The sweltering heat can shorten anyone’s temper. Ask Mr. Singh (a fictional name). His temper tantrums when people dared park longer than fifteen minutes in front of his Norwalk store were legendary, and vagrants decided that they were better off rummaging through the garbage of the Chinese restaurant next door. His attitude towards customers veered from cloyingly sweet, if you were a curvaceous young girl, to patronizing, if you were a homeless person trying to buy batteries for a CD-player you found in the dumpster next door. Yet once upon a time he had been a bright-eyed and bushy-tailed youngster fresh off the plane from India with his wife and young sons. America was the land of opportunity and, armed with stories of relatives who had struck it rich in Connecticut, he came searching for his dream. An Indian community would be waiting to welcome him and his family into their temples and homes.
The years passed in the blink of an eye and the vigor of youth faded. Mr. Singh invested in the stock market and paid the price. The tax man put a lien on his business and he had to figure out creative ways to pay for the college education of his sons. Mr. Singh kept going, in part because of his delusions.You see, dear reader, everyone else was always to blame for every calamity in his life. The fact that he did not fill out the proper paperwork to have a lottery ticket machine in his shop became the fault of the government. The fact that dear Mrs. Singh’s samoosas landed me in bed with a serious case of food poisoning was the fault of the dough he had purchased at Costco. For a second I found myself more annoyed at the fact that she had not made everything from scratch, before arguing with Mr. Singh about his irresponsibility.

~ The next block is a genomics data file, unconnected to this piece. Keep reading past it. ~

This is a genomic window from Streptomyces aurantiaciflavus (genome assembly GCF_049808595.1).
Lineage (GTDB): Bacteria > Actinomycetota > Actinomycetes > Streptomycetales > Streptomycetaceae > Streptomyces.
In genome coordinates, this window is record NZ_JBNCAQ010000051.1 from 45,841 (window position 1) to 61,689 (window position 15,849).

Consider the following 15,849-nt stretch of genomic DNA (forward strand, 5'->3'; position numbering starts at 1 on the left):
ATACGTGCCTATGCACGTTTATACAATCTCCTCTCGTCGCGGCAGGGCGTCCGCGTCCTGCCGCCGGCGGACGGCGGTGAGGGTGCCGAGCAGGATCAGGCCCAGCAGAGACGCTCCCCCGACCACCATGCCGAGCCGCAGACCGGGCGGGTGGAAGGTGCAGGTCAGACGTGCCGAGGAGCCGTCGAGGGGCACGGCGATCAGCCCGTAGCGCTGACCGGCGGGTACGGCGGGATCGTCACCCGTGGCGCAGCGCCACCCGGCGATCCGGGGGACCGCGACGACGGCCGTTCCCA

However, Mr. Singh always managed to wiggle his ample girth out of tight corners. When his belligerent explanation that office workers who had purchased the same savory delicacies seemed just fine fell on deaf ears, he tried a different tactic. The heat outside was merciless and he swept away my defenses and a potential lawsuit with peace offerings of Haagen Dasz ice cream and the latest copy of the National Enquirer. Having honed in on my vices, Mr. Singh felt secure that he would not be losing a customer. I could not let him off that easily.
“So,” I interrupted sweetly (as he railed about the indiscretions of American stars discussed in theEnquirer),”Is it true that the first Indian prime minister (Jawaharlal Nehru), had been in love with the last British viceroy’s wife (Lady Edwina Mountbatten)?”
The conversation eventually drifted to more neutral terrain. One of his sons was getting married. The kid had been a straight A-student. Thanks to Mr. Singh’s sweat equity, or perhaps in spite of it, the younger Singh had graduated top of his class at Yale University and now held a prominent position at a local investment firm. Mr. Singh informed me that there would be two weddings. One would be held in India and then all the relatives would be shipped over here for a mega-festival that would last a couple of days. Mr. Singh had taken out a loan to foot the bill. I kept my opinion about a son allowing his parents to take on an added financial burden to myself. My ice cream was beginning to melt and there was no need to anger Mr. Singh again.
Summer means vacation time. So I did not see Mr. Singh for a few months. When I returned to Norwalk, I was surprised to see that Mr. Singh’s store had closed. I heard via the grapevine that he was broke and had decided to return to India with his wife. A part of me was sorry to see the old rascal leave and the other part felt happy. Hopefully he found that mythical retirement sanctuary that we all long for, aka the Marigold Hotel. Hopefully he will at long last feel at home.